How do I register my business?' is one of the most commonly asked questions from new small business owners.
What most new business owners don't realize is that registering your business isn't simply a matter of taking a trip to your local county offices and you're done. Business registration typically involves several checklist items including registering your business structure, registering to pay taxes, registering to get a permit, and so on.
Like all things in business, your best approach is to take things one step at a time.
Here are some tips and best practices from the Small Business Administration, and other Government Agencies on how to register your business at the federal, state, and local agency level.
1) Decide on a Business Structure
Before you take care of registering your business you'll need to step back and consider how you wish to structure your business as a legal entity; whichever structure is right for you will determine further registration requirements.
If you decide to create a corporation, a non-profit, an LLC or a partnership, you will have to register your business and file certain documents with your state government.
If you are operating as a sole proprietorship, you don't need to register your business with your state. However, if you choose to operate your business under any other name than your own, you will need to formally file your trade name or 'doing business as' name with your state. See the next step in business registration on how to file your business name registration.
Read more about choosing a legal structure for your business and how to go about registering that entity with the government.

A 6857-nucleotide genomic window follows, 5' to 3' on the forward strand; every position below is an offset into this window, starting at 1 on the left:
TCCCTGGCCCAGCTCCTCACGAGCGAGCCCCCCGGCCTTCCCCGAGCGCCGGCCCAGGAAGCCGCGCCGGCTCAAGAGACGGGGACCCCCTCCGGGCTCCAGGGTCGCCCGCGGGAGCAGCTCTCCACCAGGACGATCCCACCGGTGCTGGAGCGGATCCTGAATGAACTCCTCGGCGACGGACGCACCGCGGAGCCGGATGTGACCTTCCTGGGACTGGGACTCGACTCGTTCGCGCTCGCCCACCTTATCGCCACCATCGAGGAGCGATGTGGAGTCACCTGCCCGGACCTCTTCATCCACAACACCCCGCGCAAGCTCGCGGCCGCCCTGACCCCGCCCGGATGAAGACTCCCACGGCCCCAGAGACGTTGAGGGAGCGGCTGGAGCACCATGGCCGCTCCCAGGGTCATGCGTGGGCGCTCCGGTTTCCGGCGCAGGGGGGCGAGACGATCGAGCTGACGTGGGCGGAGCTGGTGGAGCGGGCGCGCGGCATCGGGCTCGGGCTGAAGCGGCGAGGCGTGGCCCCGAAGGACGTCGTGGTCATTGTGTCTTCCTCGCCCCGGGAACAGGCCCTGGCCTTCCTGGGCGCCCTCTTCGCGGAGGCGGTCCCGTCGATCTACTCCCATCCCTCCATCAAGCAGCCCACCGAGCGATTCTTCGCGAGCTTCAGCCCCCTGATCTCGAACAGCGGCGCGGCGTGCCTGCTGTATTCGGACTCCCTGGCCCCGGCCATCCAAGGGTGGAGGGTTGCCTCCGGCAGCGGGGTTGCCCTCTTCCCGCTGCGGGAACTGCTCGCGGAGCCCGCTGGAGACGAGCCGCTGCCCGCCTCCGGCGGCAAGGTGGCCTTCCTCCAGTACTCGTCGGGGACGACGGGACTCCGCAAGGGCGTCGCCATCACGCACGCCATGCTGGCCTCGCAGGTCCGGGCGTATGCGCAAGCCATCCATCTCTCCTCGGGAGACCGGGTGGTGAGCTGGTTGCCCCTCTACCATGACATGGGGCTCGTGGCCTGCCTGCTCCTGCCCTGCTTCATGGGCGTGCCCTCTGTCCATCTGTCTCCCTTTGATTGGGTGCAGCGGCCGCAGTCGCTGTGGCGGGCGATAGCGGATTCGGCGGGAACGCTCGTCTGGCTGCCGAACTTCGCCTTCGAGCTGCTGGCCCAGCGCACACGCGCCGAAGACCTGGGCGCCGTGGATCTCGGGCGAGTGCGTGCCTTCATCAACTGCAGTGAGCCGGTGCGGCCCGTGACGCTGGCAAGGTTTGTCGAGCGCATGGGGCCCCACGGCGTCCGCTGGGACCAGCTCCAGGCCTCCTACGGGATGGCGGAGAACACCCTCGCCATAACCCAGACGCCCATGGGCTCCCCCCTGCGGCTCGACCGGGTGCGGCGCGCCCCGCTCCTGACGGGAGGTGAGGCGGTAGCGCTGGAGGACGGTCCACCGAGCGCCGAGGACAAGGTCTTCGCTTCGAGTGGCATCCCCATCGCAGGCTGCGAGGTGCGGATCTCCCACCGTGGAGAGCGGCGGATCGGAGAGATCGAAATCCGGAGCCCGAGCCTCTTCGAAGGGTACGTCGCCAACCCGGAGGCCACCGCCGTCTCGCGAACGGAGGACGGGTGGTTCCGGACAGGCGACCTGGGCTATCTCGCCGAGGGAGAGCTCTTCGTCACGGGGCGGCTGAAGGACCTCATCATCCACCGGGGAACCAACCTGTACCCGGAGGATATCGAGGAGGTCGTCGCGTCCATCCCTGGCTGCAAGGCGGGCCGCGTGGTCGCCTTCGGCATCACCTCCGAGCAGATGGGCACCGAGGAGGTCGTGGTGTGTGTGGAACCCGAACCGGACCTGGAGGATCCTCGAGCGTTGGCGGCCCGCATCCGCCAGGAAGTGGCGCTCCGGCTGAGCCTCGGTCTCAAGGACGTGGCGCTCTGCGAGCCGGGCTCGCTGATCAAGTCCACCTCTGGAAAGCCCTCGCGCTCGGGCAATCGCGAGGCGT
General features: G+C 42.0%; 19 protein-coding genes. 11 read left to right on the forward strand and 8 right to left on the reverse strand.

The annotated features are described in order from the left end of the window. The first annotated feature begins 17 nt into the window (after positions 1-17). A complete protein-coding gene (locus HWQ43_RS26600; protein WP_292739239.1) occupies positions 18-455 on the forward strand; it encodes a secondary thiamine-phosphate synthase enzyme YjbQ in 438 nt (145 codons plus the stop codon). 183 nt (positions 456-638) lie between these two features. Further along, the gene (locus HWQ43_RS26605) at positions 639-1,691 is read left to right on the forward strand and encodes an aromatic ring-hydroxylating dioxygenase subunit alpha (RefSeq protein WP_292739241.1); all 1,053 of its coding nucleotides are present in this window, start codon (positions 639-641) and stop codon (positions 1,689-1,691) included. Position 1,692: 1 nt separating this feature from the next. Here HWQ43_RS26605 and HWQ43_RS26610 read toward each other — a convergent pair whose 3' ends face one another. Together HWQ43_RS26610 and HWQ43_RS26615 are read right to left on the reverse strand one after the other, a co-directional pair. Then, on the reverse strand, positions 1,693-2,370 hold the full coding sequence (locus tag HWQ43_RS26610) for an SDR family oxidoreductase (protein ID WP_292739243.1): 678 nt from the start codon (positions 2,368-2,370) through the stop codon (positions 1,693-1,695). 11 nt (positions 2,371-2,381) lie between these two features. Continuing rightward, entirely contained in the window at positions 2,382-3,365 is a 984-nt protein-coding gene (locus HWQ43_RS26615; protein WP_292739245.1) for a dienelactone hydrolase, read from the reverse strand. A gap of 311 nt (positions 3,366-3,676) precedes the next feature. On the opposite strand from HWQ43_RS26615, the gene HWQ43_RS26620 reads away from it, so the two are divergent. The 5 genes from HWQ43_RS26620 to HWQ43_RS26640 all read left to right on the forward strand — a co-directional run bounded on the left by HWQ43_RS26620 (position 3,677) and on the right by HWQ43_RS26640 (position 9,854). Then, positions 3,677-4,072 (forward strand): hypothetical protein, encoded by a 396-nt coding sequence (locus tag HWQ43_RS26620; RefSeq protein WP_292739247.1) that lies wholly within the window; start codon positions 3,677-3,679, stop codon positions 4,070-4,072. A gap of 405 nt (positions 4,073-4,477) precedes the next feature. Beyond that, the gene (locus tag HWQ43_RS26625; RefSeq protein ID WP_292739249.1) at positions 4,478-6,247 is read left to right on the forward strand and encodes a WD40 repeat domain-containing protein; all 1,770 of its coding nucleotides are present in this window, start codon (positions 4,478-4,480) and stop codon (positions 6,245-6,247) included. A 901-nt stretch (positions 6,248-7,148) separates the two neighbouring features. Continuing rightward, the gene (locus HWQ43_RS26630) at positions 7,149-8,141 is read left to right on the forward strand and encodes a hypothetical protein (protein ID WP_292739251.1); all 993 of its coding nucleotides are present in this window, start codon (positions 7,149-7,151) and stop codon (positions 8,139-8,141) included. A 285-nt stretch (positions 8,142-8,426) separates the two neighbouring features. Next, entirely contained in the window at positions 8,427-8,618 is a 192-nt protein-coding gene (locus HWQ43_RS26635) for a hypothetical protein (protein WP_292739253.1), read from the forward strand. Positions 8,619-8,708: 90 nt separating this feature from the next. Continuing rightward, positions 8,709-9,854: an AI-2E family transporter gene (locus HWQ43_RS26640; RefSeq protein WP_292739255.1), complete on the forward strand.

2) Register your Business Name
If you choose to name your business under a trade name - for example 'Green Fingers Lawn Services' - you cannot operate that business under that name until it is officially registered with your local government. Until then, the legal name of your business essentially defaults to your given name. Find out how to register your business name in your state.
3) Register with the IRS and get a Federal Tax ID
This won't apply to all new businesses, but if you have employees, any business partnerships, are a corporation or other organization, you'll need an Employer Identification Number (EIN). To check whether you need an EIN, take this quick survey: Do I Need an EIN?. You can apply for the EIN online here. If you don't need an EIN you can simply use your Social Security Number to administer your business finances.
4) Register with Your State Tax or Revenue Office
As well as a federal tax ID, you'll need to pay state and local taxes - although each locality has its own laws.
As a rule, you'll need to register your business with your state's revenue office, you may also need to apply for a tax permit (e.g. a sales tax permit will let you legally collect sales tax from customers). As a business operator you'll also need to comply with state income tax and employment laws. Get more information on state tax registration requirements here.
5) Register for the Appropriate Business Licenses & Permits
It often comes as a surprise to many new small business owners that, in fact, most businesses - from home-based business consultants to storekeepers, restaurateurs, and so on - require some form of government permit or licenses to operate.
The good news is that, navigating the world of small business licensing laws and regulations got a whole lot easier with the launch of the U.S. government's Permit Me interactive search tool. The tool provides a single place for business owners to seek out the licenses, permits and registrations needed to run their businesses. Searches can be customized to meet your specific business type and location, and the tool will generate links and instructions to get you started.
- 10 Steps to Starting a Business – provides you with the information to help you plan, prepare, and manage your business.
- Search for Business License and Permits - to operate your business, you must comply with a wide range of local, state and federal rules – use SBA’s Business Licenses and Permits tool to help you navigate this process.
- How to Name Your Business - If you're having some trouble selecting a business name, here are some tips to consider.